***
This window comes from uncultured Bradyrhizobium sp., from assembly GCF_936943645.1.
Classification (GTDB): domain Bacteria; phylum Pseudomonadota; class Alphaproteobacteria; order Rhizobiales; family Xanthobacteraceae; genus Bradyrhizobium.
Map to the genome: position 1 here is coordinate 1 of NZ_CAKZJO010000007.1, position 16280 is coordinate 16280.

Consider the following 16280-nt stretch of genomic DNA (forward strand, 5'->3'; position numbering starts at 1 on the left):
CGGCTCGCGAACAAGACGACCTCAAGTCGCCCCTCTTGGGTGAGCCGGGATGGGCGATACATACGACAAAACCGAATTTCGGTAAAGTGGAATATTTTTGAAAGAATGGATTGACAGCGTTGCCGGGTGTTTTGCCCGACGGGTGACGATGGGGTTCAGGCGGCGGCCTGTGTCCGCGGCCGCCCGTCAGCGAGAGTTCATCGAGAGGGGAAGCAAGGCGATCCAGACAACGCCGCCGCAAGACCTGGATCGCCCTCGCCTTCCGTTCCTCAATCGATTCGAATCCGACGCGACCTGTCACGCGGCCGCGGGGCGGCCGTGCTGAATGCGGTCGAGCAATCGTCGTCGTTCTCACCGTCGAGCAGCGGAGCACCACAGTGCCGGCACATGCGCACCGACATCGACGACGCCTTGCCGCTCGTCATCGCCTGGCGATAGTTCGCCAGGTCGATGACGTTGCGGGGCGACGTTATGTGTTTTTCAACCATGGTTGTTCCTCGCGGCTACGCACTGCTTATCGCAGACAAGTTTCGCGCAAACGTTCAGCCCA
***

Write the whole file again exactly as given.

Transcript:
This window comes from uncultured Bradyrhizobium sp., from assembly GCF_936943645.1.
Classification (GTDB): domain Bacteria; phylum Pseudomonadota; class Alphaproteobacteria; order Rhizobiales; family Xanthobacteraceae; genus Bradyrhizobium.
Map to the genome: position 1 here is coordinate 1 of NZ_CAKZJO010000007.1, position 16280 is coordinate 16280.

Consider the following 16280-nt stretch of genomic DNA (forward strand, 5'->3'; position numbering starts at 1 on the left):
CGGCTCGCGAACAAGACGACCTCAAGTCGCCCCTCTTGGGTGAGCCGGGATGGGCGATACATACGACAAAACCGAATTTCGGTAAAGTGGAATATTTTTGAAAGAATGGATTGACAGCGTTGCCGGGTGTTTTGCCCGACGGGTGACGATGGGGTTCAGGCGGCGGCCTGTGTCCGCGGCCGCCCGTCAGCGAGAGTTCATCGAGAGGGGAAGCAAGGCGATCCAGACAACGCCGCCGCAAGACCTGGATCGCCCTCGCCTTCCGTTCCTCAATCGATTCGAATCCGACGCGACCTGTCACGCGGCCGCGGGGCGGCCGTGCTGAATGCGGTCGAGCAATCGTCGTCGTTCTCACCGTCGAGCAGCGGAGCACCACAGTGCCGGCACATGCGCACCGACATCGACGACGCCTTGCCGCTCGTCATCGCCTGGCGATAGTTCGCCAGGTCGATGACGTTGCGGGGCGACGTTATGTGTTTTTCAACCATGGTTGTTCCTCGCGGCTACGCACTGCTTATCGCAGACAAGTTTCGCGCAAACGTTCAGCCCA